Skip to main content

Full text of "ibm :: 360 :: pli :: 320-0908 NPL Technical Report Dec64"

See other formats


NPL Technical Report 



err 



•fi e ; " : 



i IN Uot 

IN THIS MANUAL 





NPL Technical Report. 



™ n 




3tE 

© 



This manual provides a detailed and comprehensive description of a 
new programming language, NPL. This new language is designed not 
only for applications programming in the traditional commercial and 
scientific fields, but also for programming in other applications areas. 
At the same time, the language is so designed that different levels of 
language facility can be selected for given classes of applications or for 
given levels of programmer experience. 

The NPL Technical Report is only intended to describe the language 
and not to serve as a specification of the language for implementation by 
a particular compiler. 



December 1964 



PREFACE 



This manual constitutes a description of NPL. It is a technical report 
of NPL, not a student text, nor a user's guide for a particular compiler 
implementation of the language. Further publications describing the language 
are planned for a later date. 

In general, this manual assumes a relatively high level of programming 
knowledge and experience on the part of the reader. Specifically, it assumes 
a thorough knowledge of modern programming concepts and techniques and 
some knowledge of current high-level programming languages. Accordingly, 
the manual is not intended for general distribution. 

The "Introduction" chapter provides the reader with a review of the design 
criteria of NPL and a discussion of the more significant features of the 
language; it also gives an indication of those parts of the manual that are of 
interest to particular classes of users. The language description comprises 
the succeeding twenty-seven chapters. Various kinds of reference information 
have been organized into eight appendices, the last of which is concerned with 
implementation of NPL for the IBM System/360. 

This description of NPL is based largely on reports issued by the SHARE 
Advanced Language Development Committee which included GUIDE representa- 
tion. IBM wishes to express its deep appreciation to that committee and to 
acknowledge the efforts of its members. 



This publication was prepared for production using an IBM computer to 
update the text and to control the page and line format. Page 
impressions for photo-offset printing were obtained from an IBM 1403 
Printer using a special print chain.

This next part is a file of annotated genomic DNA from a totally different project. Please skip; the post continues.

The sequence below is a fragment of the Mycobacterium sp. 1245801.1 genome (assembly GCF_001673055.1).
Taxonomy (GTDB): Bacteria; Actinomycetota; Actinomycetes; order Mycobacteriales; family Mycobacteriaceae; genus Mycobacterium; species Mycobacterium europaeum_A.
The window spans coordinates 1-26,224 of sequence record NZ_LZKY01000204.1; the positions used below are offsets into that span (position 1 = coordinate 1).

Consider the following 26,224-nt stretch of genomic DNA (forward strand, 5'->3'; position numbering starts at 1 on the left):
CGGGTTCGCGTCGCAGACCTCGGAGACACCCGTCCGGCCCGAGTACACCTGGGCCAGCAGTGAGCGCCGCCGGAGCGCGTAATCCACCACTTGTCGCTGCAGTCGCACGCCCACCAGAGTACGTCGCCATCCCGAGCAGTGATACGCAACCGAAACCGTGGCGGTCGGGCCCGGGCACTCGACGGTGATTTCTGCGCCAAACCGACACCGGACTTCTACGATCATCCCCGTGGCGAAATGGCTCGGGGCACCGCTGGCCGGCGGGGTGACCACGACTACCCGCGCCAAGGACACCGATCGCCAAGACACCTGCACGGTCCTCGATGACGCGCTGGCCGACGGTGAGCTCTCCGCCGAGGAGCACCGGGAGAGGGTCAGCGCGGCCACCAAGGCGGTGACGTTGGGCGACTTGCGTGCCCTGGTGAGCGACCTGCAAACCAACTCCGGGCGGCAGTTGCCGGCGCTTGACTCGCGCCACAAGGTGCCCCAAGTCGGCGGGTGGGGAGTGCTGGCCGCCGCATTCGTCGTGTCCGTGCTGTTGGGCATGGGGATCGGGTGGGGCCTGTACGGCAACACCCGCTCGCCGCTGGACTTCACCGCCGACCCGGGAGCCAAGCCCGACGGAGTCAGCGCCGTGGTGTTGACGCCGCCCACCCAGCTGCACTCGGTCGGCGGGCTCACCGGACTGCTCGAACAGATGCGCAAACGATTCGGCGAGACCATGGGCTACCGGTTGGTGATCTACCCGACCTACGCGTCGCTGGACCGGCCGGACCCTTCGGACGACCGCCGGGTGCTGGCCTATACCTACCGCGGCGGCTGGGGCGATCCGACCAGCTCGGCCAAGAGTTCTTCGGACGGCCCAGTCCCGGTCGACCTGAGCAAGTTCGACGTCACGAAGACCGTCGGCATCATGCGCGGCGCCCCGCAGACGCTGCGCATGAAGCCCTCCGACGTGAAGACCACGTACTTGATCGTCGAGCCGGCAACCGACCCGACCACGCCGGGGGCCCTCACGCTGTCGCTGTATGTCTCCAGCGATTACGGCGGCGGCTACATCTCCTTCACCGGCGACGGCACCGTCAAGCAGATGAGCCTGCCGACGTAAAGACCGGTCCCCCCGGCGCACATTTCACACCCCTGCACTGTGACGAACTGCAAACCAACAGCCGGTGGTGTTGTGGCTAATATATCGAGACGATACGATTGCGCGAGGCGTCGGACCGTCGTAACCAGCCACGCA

© 1964 by IBM World Trade Laboratories (Great Britain) Ltd. 



CONTENTS 



PREFACE 

CHAPTER 1: INTRODUCTION 11 

Design Criteria ..... . 11 

New Features 12 

Program Structure 12 

TYPES OF DATA 13 

INPUT/OUTPUT 15 

Nonsequential Facilities . 17 

Compile-Time Facilities 18 

Suggestions for use of this Publication 21 

CHAPTER 2: CHARACTER SET AND IDENTIFIERS 22 

Language Character Set 22 

Data Character Set 23 

Identifiers 23 

CHAPTER 3: DATA TYPES AND REPRESENTATION 24 

Data Types 24 

Arithmetic Data 24 

Character String Data 25 

Bit String Data 25 

Statement Label Data 25 

Constants 25 

Real Arithmetic Constants 25 

The Precision of Real Arithmetic Constants 26 

Imaginary Arithmetic Constants ......... 26 

Bit String Constants 27 

Character String Constants . 27 

Statement Label Constants 27 

Scalar Variables 27 

CHAPTER 4: DATA AGGREGATES 28 

Arrays 28 

Subscripted Names 28 

Cross Sections of Arrays 28 

Constructed Arrays ..... 29 

Structures 29 

Arrays of Structures ............ .. 29 

Qualified Names 30 

Subscripted Qualified Names .. 31 

CHAPTER 5: ELEMENTARY LANGUAGE STRUCTURE 33 

Delimiters 33 

Operators 33 

Brackets 34 

Separators and other Delimiters , 34 



Keywords • 34 

Blanks 34 

Comments ................ ....... 35 

CHAPTER 6: FUNCTION REFERENCES AND EXPRESSIONS . 36 

Function References 36 

Scalar Expressions ...... ...... 36 

Bit String Operations 37 

Concatenation Operations ............... 37 

Arithmetic Operations ...................... 38 

Comparison Operations ...................... 40 

Type Conversion 41 

Evaluation of Expressions 41 

Array Expressions 42 

Structure Expressions 43 

Structure Expressions BY NAME 44 

CHAPTER 7: PROGRAM STRUCTURES 46 

Statements and Statement Format 46 

Simple Statements ........................ 46 

Compound Statements ........... 46 

Labels 46 

Initial Values for Label Arrays 47 

Groups 47 

Blocks 48 

The PROCEDURE Statement 49 

The ENTRY Statement 50 

The BEGIN Statement 51 

Programs and Procedures .......... 51 

Declarations ...... 51 

Sequence of Control . . 54 

Procedure and Block Termination 55 

The END Statement 55 

Multiple Closure 56 

CHAPTER 8: STORAGE CLASSES AND ALLOCATION OF DATA 57 

The STATIC Storage Class 57 

THE AUTOMATIC STORAGE CLASS " 57 

The CONTROLLED Storage Class 58 

The ALLOCATE Statement 58 

The FREE Statement 59 

CHAPTER 9: CHARACTERISTICS OF PROCEDURES 60 



Subroutine Procedures 60 

Functions 60 

Function procedures 60 

Built-in Functions 60 

The ENTRY Attribute 61 

Abnormality of Procedures 62 

The ABNORMAL Attribute 63 

The NORMAL Attribute 64 

The USES and SETS Attributes 64 

CHAPTER 10: FORMAL PARAMETERS, ADJUSTABLE DIMENSIONS, AND LENGTH . . 65 

Arguments Passed by Name 66 

Arguments Passed by Value 66 

Default Parameter Attributes 67 

Adjustable Dimensions and Length 67 

Parameters, Dimensions and Length 67 

Name Parameters, Adjustable Lengths and Dimension Bounds .... 67 

Value Parameters, Adjustable Lengths and Dimension Bounds .... 67 

Allocation of Name Parameters 68 

CHAPTER 11: THE ASSIGNMENT STATEMENT 69 

Scalar Assignment . ..... 69 

Pseudo Variables 69